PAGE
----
Source | Entrepreneur : By Leela Srinivasan
While ‘simple’ may be in the title, let’s start by getting one thing straight. Whether you find yourself at a startup or a Fortune 500 organization, building a diverse company is anything but simple. That said, in the course of working at Lever the last two years, where we’ve grown from 40 to 140 employees while reaching 50:50 gender balance and building a workforce that is 40 percent non-white, I’ve come to realize that relatively small actions can yield meaningful results. With that in mind, here are six suggestions where to start as you set about fostering diversity at your startup.
Get real about how diverse and inclusive your startup is or is not.
Over the last two or three years, the diversity conversation has broadened to encompass both diversity and inclusion. In fact, many now argue that inclusion — creating the conditions in which employees of all backgrounds feel empowered to do their best work — needs to come first if you want your efforts to be sustainable. Or, put another way, it’s virtually useless trying to recruit diverse talent into an environment in which they won’t feel like they belong.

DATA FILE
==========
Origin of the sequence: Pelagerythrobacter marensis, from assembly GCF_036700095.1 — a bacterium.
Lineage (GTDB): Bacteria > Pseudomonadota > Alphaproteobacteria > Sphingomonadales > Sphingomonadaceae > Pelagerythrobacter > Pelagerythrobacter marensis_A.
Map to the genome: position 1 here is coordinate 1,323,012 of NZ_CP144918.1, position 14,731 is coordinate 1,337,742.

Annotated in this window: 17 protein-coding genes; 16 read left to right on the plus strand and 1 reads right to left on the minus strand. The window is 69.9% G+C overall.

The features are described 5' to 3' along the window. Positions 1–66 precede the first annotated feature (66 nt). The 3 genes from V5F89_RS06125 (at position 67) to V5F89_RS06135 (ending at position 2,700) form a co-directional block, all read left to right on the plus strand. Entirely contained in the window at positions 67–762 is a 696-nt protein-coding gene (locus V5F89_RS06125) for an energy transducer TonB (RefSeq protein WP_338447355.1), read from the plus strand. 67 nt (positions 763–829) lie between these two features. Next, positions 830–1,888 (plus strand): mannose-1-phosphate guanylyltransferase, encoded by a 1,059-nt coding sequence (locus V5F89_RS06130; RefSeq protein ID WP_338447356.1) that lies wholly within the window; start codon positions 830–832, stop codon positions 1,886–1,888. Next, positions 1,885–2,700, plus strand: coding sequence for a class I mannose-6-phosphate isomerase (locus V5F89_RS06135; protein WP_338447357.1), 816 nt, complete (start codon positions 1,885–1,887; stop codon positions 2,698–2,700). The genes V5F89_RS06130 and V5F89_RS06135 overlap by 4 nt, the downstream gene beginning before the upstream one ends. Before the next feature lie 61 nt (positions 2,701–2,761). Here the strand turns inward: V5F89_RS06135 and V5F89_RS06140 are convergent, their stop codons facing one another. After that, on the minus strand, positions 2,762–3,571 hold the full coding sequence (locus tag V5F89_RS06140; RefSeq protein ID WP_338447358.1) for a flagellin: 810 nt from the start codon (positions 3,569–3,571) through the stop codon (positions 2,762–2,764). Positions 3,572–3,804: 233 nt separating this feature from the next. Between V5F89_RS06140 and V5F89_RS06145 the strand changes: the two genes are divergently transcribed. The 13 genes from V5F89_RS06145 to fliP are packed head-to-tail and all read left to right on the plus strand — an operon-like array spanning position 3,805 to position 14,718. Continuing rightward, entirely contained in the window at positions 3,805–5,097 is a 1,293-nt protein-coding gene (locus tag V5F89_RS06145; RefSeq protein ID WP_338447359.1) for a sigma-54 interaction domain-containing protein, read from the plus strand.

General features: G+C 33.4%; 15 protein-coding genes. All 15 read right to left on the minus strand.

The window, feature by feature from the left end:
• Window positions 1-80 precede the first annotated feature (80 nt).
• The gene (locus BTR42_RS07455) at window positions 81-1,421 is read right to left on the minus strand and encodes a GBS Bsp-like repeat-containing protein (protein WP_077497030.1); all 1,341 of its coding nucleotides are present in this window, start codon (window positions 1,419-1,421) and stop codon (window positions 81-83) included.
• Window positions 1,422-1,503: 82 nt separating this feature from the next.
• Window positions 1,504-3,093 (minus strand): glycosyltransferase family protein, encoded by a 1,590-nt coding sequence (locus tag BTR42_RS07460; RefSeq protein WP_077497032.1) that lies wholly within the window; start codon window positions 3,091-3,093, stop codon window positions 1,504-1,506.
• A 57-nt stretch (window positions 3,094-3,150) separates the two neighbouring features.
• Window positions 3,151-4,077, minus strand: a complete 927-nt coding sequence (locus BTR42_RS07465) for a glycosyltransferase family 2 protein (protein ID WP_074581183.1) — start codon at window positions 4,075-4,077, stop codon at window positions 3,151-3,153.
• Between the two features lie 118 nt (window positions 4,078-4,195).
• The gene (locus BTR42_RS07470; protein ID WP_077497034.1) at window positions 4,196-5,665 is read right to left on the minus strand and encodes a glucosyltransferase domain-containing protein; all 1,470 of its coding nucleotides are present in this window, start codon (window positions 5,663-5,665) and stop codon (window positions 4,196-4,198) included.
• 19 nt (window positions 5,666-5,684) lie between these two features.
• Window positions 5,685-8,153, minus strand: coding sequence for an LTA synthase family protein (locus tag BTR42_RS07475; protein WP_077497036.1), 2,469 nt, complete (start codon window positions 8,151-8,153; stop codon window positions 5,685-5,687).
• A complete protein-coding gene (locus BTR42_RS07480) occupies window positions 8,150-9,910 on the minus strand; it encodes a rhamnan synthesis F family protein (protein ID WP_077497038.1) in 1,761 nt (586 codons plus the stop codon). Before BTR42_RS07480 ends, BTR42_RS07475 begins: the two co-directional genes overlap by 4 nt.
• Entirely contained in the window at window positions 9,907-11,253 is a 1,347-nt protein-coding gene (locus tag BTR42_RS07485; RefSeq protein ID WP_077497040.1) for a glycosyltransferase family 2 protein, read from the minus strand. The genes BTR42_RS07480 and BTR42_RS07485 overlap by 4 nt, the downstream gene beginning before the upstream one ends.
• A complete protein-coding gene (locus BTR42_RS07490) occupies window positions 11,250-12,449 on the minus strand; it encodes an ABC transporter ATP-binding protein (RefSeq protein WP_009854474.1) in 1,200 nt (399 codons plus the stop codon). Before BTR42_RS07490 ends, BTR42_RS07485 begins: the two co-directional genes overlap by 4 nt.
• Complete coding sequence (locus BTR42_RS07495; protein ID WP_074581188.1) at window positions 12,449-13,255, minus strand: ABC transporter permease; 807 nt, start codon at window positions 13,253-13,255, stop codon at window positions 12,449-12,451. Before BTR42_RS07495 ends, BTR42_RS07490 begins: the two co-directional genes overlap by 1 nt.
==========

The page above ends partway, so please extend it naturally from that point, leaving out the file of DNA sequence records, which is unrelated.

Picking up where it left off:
To get your bearings in the conversation, answer the following questions as objectively as possible:
- Make a list of your startup’s last five promotions. How diverse do you consider them in terms of gender, ethnicity, and background?
- Now make a list of your startup’s last five hires, and ask the same question.
- If you haven’t made enough recent promotions or hires to know, think about your last several all-hands meetings and whose efforts you’ve acknowledged. Or, consider the last handful of raises and bonuses you’ve distributed. Are you distributing rewards and recognition in a way that acknowledges a wide-ranging set of contributions?
- Lastly, think about the last five people to leave your organization. Do you notice any commonality in their circumstances or background?
- If you see patterns emerging, this gives you a better sense of your starting point and potential areas to prioritize.
Teach your team to interview candidates consistently and objectively.
It’s an ongoing source of astonishment to me that, given the widespread consensus that hiring is really important for success, startups spend comparatively little time, effort and resources training employees to make objective hiring decisions. That matters because — whether we like it or not — we’re all unconsciously biased about the world around us. Thoughtful guidelines can help minimize the impact of that bias, or at least make us more aware of it.